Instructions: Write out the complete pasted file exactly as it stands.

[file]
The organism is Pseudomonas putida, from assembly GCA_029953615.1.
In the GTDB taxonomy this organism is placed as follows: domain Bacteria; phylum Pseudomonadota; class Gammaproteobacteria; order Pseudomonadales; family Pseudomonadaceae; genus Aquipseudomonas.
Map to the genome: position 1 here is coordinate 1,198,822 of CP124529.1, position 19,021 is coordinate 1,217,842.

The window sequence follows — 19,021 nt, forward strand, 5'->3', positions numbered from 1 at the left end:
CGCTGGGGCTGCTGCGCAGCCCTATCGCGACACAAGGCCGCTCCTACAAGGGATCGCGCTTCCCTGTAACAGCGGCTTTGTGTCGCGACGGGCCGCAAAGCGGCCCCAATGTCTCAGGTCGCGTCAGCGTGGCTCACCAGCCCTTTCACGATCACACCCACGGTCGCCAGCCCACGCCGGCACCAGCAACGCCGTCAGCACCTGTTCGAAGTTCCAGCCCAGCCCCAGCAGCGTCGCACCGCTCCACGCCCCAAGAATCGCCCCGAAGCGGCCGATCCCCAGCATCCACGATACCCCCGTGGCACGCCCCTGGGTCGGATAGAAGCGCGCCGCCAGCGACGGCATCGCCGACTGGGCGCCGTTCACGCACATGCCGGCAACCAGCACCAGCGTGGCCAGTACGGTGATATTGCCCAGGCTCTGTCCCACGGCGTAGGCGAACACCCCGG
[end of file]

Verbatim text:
The organism is Pseudomonas putida, from assembly GCA_029953615.1.
In the GTDB taxonomy this organism is placed as follows: domain Bacteria; phylum Pseudomonadota; class Gammaproteobacteria; order Pseudomonadales; family Pseudomonadaceae; genus Aquipseudomonas.
Map to the genome: position 1 here is coordinate 1,198,822 of CP124529.1, position 19,021 is coordinate 1,217,842.

The window sequence follows — 19,021 nt, forward strand, 5'->3', positions numbered from 1 at the left end:
CGCTGGGGCTGCTGCGCAGCCCTATCGCGACACAAGGCCGCTCCTACAAGGGATCGCGCTTCCCTGTAACAGCGGCTTTGTGTCGCGACGGGCCGCAAAGCGGCCCCAATGTCTCAGGTCGCGTCAGCGTGGCTCACCAGCCCTTTCACGATCACACCCACGGTCGCCAGCCCACGCCGGCACCAGCAACGCCGTCAGCACCTGTTCGAAGTTCCAGCCCAGCCCCAGCAGCGTCGCACCGCTCCACGCCCCAAGAATCGCCCCGAAGCGGCCGATCCCCAGCATCCACGATACCCCCGTGGCACGCCCCTGGGTCGGATAGAAGCGCGCCGCCAGCGACGGCATCGCCGACTGGGCGCCGTTCACGCACATGCCGGCAACCAGCACCAGCGTGGCCAGTACGGTGATATTGCCCAGGCTCTGTCCCACGGCGTAGGCGAACACCCCGG